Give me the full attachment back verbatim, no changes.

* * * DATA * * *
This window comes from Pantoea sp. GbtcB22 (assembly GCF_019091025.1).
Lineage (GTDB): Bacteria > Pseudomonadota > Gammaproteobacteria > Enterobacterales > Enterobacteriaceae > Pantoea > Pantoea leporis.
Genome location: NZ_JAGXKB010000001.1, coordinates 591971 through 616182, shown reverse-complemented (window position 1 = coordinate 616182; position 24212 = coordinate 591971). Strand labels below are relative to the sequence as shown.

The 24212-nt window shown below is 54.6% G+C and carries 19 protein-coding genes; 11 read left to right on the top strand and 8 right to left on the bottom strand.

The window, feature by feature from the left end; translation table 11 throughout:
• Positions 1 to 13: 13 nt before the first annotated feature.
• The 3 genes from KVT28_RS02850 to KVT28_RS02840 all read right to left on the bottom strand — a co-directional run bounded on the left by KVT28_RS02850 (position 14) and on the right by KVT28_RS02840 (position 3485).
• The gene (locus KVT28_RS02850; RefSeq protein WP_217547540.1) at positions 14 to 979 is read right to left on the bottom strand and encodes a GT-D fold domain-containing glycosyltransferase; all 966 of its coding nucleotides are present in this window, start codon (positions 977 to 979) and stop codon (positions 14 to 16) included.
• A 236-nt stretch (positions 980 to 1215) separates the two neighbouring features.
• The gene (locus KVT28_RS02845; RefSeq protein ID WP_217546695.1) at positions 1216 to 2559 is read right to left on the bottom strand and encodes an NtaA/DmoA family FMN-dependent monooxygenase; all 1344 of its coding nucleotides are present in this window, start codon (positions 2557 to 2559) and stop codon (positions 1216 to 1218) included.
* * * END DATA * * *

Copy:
This window comes from Pantoea sp. GbtcB22 (assembly GCF_019091025.1).
Lineage (GTDB): Bacteria > Pseudomonadota > Gammaproteobacteria > Enterobacterales > Enterobacteriaceae > Pantoea > Pantoea leporis.
Genome location: NZ_JAGXKB010000001.1, coordinates 591971 through 616182, shown reverse-complemented (window position 1 = coordinate 616182; position 24212 = coordinate 591971). Strand labels below are relative to the sequence as shown.

The 24212-nt window shown below is 54.6% G+C and carries 19 protein-coding genes; 11 read left to right on the top strand and 8 right to left on the bottom strand.

The window, feature by feature from the left end; translation table 11 throughout:
• Positions 1 to 13: 13 nt before the first annotated feature.
• The 3 genes from KVT28_RS02850 to KVT28_RS02840 all read right to left on the bottom strand — a co-directional run bounded on the left by KVT28_RS02850 (position 14) and on the right by KVT28_RS02840 (position 3485).
• The gene (locus KVT28_RS02850; RefSeq protein WP_217547540.1) at positions 14 to 979 is read right to left on the bottom strand and encodes a GT-D fold domain-containing glycosyltransferase; all 966 of its coding nucleotides are present in this window, start codon (positions 977 to 979) and stop codon (positions 14 to 16) included.
• A 236-nt stretch (positions 980 to 1215) separates the two neighbouring features.
• The gene (locus KVT28_RS02845; RefSeq protein ID WP_217546695.1) at positions 1216 to 2559 is read right to left on the bottom strand and encodes an NtaA/DmoA family FMN-dependent monooxygenase; all 1344 of its coding nucleotides are present in this window, start codon (positions 2557 to 2559) and stop codon (positions 1216 to 1218) included.